Home Economy News Soft landing remains within reach as consumer spending spree set for breather: UBS

Soft landing remains within reach as consumer spending spree set for breather: UBS


Investing.com — The U.S. is still on track to avoid a recession and achieve a soft landing, UBS says, on bets that the consumer is set for hiatus from a spending spree that has helped sustain the economy and keep inflation sticky.  

“Our base case remains a soft landing, with economic growth and inflation cooling off as consumers take a breather after a long period of strong spending, and the Fed starting to cut rates before the end of the year,” UBS said in a Monday note as it shifted its call on first rate cut to September from June. 

Concerns about stagflation rather than a soft landing were thrust into the spotlight recently following data showing economic growth slowed in Q1 — to an annualized pace of 1.6% in Q1, well below expectations of 2.5% — at a time when inflation continues to surprise to the upside.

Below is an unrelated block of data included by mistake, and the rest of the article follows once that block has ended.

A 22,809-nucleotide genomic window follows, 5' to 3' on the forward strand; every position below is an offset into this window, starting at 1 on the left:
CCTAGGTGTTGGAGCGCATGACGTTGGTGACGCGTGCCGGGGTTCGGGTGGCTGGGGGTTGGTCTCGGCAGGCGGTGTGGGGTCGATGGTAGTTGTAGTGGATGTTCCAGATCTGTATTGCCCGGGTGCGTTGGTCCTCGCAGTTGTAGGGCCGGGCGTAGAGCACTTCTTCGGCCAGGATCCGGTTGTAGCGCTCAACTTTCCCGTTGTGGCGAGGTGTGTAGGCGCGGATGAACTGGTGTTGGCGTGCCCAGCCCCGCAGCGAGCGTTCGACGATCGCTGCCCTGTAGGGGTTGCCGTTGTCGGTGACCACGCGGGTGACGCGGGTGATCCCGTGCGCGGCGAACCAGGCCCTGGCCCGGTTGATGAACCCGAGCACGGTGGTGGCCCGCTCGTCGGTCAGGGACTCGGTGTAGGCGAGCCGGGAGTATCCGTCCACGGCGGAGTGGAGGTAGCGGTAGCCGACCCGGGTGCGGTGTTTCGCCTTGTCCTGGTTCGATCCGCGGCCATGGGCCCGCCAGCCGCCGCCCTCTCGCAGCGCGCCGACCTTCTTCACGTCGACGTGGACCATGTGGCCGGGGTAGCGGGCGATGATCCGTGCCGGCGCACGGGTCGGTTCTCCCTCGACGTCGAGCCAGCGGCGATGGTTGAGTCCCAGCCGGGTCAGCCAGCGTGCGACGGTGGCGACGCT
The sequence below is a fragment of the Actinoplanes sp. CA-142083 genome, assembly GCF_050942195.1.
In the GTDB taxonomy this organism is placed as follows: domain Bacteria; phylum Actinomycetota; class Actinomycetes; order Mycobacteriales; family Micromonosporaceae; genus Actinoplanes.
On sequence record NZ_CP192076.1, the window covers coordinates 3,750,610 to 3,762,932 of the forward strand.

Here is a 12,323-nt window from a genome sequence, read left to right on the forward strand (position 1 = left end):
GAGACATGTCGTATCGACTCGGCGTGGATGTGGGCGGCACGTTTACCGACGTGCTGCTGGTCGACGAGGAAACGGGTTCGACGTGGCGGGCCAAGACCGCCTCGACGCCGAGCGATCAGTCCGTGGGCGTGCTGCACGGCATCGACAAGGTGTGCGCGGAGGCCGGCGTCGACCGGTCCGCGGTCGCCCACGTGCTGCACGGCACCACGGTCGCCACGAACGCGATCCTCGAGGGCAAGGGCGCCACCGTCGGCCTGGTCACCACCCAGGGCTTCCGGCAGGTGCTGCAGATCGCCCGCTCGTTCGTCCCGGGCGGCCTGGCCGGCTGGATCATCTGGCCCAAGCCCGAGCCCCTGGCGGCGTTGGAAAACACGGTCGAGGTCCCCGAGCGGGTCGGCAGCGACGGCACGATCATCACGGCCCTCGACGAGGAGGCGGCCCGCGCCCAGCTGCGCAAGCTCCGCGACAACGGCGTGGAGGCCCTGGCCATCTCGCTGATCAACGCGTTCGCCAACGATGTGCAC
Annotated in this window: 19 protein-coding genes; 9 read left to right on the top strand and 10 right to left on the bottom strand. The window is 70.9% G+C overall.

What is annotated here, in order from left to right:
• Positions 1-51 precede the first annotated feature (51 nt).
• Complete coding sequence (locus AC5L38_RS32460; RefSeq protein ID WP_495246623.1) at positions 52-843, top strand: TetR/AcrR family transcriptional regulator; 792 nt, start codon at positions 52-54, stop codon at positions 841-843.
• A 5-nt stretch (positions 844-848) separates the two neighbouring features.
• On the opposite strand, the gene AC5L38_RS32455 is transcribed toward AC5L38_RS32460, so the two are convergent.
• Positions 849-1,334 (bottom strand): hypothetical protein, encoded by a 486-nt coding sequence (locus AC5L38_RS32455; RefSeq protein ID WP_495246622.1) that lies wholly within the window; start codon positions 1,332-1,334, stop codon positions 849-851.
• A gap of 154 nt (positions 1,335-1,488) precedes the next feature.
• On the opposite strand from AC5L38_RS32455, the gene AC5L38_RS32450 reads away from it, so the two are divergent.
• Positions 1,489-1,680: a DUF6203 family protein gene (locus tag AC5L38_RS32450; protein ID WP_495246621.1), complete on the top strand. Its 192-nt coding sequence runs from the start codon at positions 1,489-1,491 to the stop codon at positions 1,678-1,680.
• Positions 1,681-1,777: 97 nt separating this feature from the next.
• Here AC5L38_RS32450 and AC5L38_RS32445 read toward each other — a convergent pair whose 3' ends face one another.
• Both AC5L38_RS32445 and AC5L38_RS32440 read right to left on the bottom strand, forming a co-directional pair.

But softer economic growth appears to be cure for sticky inflation, UBS suggests, underscoring recent business surveys indicating that consumers are “pushing back harder against further price increases.”

The strong job gains in recent months haven’t knocked the trend of slowing wage growth off course, UBS says, pointing to demand and supply in the labor market that is coming into balance that will likely pave the way for the Fed to cut rates and halt the risk of a hike. 

“We believe that a cooling labor market will make it easier for the Fed to cut rates even while inflation remains above target, and we view additional rate hikes as unlikely even if inflation remains sticky in the near term,” UBS added.

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The expected delay to rate cuts have gathered steam in recent weeks, with December now seen as the start of the rate cutting cycle, according to Investing.com’s Fed Rate Monitor Tool.

But with the Fed two-day meeting just a day away, many on Wall Street will now be focused on whether Fed chairman Jerome Powell endorses the market’s view of less dovish path for interest rates.

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